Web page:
The Art of Dying
A Medieval Blockbuster for Terrible Times
Mike Stuchbery recently found himself in a German hospital. While stern-faced medicos issued dire pronouncements about what might have happened had he continued his daily routine, he spent hours reading one of the first printed bestsellers – a book on how to die properly.
The Ars Moriendi – The ‘Art of Dying’ – is one of those texts we can’t definitively ascribe to an author, but it has been suggested that it emerged from one of the great monastic institutions of Europe during the early 15th Century.
With the arrival of the movable type printing press in the middle of the century, it was among the first texts to appear in cities like Strasbourg, Frankfurt and Mainz in bound, printed form.
There was certainly a market for it.
Much of the continent was still reeling from the effects of the Black Death, the Hundred Years War and any number of resulting famines. While death had always been a presence in the lives of people, now it was everywhere, inescapable.
One only need look at the shift in much of western art, a change towards depictions of rotting corpses, skeletons and death personified, to understand what was on their minds.
In the mind of medieval Christians, unless they managed to ‘die well’ having made peace with God, they would be consumed in the hellfire featured in the ‘doom paintings’ that started appearing in English churches.
Easing the Journey
The original version of the Ars Moriendi – a condensed version was published later – could be described as consisting of two main parts.
The first was directed at the dying person. It attempted to give comfort to them, while ensuring that their thoughts were on Christ, as saviour. Four temptations were outlined to be avoided: losing faith as life ebbed away, pride, greed and impatience.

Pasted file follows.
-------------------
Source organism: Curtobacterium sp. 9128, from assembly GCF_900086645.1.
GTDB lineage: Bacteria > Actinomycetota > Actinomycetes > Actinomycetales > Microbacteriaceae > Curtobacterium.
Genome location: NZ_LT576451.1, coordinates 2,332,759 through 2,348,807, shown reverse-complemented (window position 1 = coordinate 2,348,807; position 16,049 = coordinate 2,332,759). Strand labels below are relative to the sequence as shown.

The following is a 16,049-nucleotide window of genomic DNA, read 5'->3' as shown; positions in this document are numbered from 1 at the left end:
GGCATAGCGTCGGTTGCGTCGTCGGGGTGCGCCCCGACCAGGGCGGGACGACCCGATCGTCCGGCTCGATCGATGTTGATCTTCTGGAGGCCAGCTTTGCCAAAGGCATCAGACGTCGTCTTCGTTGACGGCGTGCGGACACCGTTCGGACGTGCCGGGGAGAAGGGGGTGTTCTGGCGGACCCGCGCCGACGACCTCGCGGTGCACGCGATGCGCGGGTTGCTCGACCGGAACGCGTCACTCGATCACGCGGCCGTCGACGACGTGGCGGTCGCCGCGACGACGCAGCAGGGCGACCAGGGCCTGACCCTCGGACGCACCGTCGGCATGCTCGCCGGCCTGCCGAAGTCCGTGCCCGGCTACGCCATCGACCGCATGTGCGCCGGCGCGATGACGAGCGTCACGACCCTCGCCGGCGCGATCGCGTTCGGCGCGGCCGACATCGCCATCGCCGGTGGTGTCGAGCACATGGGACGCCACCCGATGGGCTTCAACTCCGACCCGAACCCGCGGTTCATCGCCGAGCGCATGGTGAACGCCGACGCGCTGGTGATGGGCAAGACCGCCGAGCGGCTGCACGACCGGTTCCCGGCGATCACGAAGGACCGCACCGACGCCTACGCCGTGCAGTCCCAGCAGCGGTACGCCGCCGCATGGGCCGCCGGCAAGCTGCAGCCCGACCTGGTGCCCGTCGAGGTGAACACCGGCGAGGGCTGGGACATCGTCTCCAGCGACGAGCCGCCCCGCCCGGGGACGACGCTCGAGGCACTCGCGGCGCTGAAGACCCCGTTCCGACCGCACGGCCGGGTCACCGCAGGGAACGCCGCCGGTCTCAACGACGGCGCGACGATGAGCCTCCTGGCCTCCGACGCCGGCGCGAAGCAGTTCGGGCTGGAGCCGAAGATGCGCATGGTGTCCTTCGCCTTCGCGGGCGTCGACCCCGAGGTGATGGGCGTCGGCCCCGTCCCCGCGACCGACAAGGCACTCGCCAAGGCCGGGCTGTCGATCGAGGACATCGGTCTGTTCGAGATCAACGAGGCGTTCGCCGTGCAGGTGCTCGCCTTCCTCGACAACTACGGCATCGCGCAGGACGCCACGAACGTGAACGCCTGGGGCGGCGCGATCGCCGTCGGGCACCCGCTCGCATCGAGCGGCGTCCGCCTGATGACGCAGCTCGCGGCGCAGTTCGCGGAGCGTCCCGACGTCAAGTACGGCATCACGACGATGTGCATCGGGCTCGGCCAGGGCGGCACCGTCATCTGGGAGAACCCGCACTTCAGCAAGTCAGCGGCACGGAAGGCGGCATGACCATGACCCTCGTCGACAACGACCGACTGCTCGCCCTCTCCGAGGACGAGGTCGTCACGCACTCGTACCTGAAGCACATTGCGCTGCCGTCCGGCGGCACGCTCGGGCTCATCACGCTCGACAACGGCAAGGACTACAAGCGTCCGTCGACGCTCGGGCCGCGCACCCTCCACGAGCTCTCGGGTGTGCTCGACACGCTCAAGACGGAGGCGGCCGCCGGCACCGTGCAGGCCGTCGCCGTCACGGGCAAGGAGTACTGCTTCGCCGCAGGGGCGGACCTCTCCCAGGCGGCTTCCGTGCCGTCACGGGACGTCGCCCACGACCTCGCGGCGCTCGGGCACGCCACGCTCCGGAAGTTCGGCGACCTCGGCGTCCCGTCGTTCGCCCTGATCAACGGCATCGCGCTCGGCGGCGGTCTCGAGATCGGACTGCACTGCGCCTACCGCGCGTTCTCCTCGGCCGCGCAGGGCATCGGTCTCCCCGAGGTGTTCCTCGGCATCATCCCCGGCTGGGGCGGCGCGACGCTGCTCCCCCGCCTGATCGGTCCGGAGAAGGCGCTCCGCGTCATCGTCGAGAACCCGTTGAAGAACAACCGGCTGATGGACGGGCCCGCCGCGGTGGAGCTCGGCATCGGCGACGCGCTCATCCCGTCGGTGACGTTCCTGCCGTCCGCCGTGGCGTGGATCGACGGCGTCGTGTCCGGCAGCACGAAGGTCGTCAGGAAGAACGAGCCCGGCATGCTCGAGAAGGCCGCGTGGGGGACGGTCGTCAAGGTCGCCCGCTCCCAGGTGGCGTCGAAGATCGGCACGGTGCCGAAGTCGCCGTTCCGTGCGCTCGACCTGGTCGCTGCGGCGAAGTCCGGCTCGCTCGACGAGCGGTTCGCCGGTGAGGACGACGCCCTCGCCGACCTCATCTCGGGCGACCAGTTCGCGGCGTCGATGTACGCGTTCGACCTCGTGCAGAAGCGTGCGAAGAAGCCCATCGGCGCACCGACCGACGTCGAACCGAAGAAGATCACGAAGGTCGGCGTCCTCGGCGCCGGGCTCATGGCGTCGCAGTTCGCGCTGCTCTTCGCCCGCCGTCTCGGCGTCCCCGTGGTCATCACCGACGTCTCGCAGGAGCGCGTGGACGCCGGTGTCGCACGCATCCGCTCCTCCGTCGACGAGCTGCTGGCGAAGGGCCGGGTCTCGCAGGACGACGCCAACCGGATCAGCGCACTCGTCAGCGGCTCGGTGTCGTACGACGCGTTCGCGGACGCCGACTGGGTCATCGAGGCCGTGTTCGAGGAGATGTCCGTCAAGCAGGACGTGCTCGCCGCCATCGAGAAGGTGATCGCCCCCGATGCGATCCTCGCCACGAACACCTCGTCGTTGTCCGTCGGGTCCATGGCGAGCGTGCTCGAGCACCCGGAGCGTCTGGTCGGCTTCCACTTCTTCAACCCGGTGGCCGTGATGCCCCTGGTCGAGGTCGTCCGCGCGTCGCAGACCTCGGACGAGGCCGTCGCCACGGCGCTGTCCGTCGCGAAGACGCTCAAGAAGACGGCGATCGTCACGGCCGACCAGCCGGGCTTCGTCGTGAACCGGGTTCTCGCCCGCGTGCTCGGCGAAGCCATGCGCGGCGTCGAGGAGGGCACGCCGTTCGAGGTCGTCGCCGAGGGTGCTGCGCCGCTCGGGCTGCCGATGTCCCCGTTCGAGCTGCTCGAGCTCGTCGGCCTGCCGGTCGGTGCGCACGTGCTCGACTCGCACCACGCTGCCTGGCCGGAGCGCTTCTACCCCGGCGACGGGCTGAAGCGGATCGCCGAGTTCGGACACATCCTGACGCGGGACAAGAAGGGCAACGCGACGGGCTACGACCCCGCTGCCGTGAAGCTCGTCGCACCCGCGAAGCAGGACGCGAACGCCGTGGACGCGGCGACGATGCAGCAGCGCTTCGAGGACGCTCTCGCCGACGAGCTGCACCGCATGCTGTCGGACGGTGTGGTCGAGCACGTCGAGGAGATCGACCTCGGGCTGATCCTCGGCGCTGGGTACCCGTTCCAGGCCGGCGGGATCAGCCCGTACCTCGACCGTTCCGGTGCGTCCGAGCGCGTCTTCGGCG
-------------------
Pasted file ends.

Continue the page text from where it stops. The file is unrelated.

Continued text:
The second part was directed at those around the dying individual – instructions for what to provide, how to behave, how to ease the passage of the dying. Piety, decorum and a loving approach were stressed as of utmost importance and all thought needed to be on God to ensure an easy passage.
Accompanying the text in most editions, working as vivid visual aids, were a series of woodcuts that demonstrated what was going on, spiritually, around the deathbed.
While there are differences between editions, most used the motif of devils and angels surrounding the dying individual, engaged in a kind of cold war until they drew their last breath.
These woodcuts elevated the text from what could be considered a rather dry treatise to a rather striking lens through which to focus one’s thoughts.
Today, editions of the Ars Moriendi can be found in the collections of museums and libraries around the world, including in the British Museum.
In the decades and centuries following the publication of the text, imitations and revisions popped up across the Continent, reflecting new religious ideas that were emerging.
• digital edition • monthly Byline Times News Club meetings
sign up at bylinetimes.com/subscribe/ or email email@example.com
In England, the text Holy Living & Holy Dying by Jeremy Taylor emerged in the mid-17th Century and would go on to inspire generations of thinkers, theologians and poets. We all feel its influence, even if we’re not entirely aware of it.
As for me, next time I feel deathly ill, I’ll be packing my hospital bag with a fly swat and some bug spray – I’m not going to let either those angels or devils take me without a fight.